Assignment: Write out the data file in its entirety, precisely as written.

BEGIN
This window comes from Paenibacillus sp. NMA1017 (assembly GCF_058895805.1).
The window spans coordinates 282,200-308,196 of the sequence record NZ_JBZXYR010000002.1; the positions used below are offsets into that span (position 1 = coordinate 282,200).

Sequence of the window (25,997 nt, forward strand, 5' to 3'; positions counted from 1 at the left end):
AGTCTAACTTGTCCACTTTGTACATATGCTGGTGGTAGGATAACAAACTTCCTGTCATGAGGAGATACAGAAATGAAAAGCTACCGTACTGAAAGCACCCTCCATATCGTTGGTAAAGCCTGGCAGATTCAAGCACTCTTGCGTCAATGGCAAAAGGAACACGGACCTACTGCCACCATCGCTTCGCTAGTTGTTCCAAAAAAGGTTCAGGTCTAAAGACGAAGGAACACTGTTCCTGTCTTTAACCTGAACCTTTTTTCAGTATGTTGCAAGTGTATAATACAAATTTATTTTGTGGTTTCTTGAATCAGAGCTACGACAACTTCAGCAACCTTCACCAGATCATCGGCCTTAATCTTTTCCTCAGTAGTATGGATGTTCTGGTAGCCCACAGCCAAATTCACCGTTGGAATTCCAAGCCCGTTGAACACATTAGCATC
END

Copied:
This window comes from Paenibacillus sp. NMA1017 (assembly GCF_058895805.1).
The window spans coordinates 282,200-308,196 of the sequence record NZ_JBZXYR010000002.1; the positions used below are offsets into that span (position 1 = coordinate 282,200).

Sequence of the window (25,997 nt, forward strand, 5' to 3'; positions counted from 1 at the left end):
AGTCTAACTTGTCCACTTTGTACATATGCTGGTGGTAGGATAACAAACTTCCTGTCATGAGGAGATACAGAAATGAAAAGCTACCGTACTGAAAGCACCCTCCATATCGTTGGTAAAGCCTGGCAGATTCAAGCACTCTTGCGTCAATGGCAAAAGGAACACGGACCTACTGCCACCATCGCTTCGCTAGTTGTTCCAAAAAAGGTTCAGGTCTAAAGACGAAGGAACACTGTTCCTGTCTTTAACCTGAACCTTTTTTCAGTATGTTGCAAGTGTATAATACAAATTTATTTTGTGGTTTCTTGAATCAGAGCTACGACAACTTCAGCAACCTTCACCAGATCATCGGCCTTAATCTTTTCCTCAGTAGTATGGATGTTCTGGTAGCCCACAGCCAAATTCACCGTTGGAATTCCAAGCCCGTTGAACACATTAGCATC